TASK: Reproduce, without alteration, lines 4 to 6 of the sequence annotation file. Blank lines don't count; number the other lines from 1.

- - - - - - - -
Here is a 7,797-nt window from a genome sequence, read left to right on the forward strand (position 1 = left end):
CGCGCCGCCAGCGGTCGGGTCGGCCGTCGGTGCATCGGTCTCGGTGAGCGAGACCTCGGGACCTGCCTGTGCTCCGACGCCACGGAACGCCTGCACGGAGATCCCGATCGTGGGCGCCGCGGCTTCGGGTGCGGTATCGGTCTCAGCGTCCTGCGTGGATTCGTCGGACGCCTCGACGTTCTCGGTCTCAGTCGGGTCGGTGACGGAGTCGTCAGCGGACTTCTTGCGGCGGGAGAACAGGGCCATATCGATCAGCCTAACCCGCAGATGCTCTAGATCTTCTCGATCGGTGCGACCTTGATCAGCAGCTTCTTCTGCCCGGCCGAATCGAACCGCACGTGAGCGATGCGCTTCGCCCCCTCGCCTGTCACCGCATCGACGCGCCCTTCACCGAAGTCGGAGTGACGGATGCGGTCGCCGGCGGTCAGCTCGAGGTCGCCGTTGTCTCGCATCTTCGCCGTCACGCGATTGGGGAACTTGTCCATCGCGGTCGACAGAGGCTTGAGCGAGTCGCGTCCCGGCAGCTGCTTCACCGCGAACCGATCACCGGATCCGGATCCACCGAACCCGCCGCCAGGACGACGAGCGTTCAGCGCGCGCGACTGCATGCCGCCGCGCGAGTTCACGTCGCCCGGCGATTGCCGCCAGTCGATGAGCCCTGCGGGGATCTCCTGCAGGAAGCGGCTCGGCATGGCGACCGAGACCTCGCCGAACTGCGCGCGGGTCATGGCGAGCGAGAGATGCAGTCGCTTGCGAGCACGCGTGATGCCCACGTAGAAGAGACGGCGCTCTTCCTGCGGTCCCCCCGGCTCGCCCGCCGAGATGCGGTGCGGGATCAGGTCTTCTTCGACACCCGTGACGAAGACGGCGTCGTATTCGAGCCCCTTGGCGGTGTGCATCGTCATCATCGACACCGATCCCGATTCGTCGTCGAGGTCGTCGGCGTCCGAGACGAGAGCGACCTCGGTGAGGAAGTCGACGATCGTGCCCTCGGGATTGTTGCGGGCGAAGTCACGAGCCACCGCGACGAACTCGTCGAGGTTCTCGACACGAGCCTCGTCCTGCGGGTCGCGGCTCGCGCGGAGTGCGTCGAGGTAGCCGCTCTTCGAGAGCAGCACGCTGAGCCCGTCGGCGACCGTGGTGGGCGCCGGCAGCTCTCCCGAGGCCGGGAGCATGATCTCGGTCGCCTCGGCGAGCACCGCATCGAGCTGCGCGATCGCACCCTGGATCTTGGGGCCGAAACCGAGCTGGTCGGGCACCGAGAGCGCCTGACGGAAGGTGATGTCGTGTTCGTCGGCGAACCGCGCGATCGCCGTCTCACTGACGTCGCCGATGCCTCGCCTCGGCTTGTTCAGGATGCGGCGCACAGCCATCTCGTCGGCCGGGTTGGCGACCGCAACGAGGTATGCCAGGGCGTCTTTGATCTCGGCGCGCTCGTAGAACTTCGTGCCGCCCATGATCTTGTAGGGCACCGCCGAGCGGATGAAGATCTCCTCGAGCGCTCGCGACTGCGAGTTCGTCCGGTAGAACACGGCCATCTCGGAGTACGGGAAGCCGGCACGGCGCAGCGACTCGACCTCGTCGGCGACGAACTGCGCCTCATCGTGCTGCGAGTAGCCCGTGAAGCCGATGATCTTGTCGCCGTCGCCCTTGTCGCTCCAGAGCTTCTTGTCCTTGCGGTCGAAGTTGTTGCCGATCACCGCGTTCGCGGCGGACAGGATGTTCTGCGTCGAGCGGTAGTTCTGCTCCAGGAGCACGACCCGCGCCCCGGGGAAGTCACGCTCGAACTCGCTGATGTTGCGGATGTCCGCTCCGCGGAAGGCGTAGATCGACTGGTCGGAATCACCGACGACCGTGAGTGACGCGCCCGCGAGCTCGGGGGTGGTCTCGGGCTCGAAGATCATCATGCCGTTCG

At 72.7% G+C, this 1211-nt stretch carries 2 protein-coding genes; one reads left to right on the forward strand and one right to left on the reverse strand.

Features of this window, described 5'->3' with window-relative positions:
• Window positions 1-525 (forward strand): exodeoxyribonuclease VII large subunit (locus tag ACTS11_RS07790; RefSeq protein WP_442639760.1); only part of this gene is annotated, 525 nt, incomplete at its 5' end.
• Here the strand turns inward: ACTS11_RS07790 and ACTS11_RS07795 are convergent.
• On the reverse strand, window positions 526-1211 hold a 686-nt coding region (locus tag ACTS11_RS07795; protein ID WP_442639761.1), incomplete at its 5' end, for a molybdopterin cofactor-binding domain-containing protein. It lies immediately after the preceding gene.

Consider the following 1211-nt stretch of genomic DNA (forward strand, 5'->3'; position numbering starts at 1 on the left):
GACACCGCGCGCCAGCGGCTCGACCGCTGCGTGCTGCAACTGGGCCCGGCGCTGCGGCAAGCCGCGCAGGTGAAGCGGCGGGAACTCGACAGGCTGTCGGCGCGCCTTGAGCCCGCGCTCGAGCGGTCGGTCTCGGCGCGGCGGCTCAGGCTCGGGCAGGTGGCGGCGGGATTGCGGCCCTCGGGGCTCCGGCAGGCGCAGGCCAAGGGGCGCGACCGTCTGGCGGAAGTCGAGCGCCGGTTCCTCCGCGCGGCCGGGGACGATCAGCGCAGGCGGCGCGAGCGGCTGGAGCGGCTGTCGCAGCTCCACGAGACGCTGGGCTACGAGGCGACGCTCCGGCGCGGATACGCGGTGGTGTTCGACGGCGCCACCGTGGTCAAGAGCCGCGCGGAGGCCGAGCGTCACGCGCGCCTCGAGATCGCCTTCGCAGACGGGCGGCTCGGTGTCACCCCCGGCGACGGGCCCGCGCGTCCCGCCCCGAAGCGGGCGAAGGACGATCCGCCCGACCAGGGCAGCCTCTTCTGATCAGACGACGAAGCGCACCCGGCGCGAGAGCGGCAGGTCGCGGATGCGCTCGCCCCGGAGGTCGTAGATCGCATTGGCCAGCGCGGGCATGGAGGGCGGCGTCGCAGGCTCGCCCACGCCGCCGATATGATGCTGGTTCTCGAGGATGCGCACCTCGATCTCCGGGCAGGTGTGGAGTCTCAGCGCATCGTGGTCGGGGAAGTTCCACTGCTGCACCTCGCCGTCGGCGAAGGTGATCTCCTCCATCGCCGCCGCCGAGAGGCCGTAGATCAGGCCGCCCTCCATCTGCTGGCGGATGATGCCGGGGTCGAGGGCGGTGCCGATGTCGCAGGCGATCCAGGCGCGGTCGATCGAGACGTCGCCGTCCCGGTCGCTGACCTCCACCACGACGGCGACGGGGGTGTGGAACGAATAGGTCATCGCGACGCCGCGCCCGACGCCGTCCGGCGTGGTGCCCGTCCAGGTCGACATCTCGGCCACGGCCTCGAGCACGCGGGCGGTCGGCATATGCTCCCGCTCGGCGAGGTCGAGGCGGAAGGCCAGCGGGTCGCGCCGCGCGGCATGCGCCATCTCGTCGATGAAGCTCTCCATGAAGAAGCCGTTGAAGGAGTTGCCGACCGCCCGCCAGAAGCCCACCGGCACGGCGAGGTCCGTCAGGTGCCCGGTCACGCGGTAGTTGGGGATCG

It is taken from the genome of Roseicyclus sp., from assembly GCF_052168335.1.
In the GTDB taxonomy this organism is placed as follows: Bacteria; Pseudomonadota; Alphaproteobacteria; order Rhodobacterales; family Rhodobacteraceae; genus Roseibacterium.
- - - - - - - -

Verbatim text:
Features of this window, described 5'->3' with window-relative positions:
• Window positions 1-525 (forward strand): exodeoxyribonuclease VII large subunit (locus tag ACTS11_RS07790; RefSeq protein WP_442639760.1); only part of this gene is annotated, 525 nt, incomplete at its 5' end.
• Here the strand turns inward: ACTS11_RS07790 and ACTS11_RS07795 are convergent.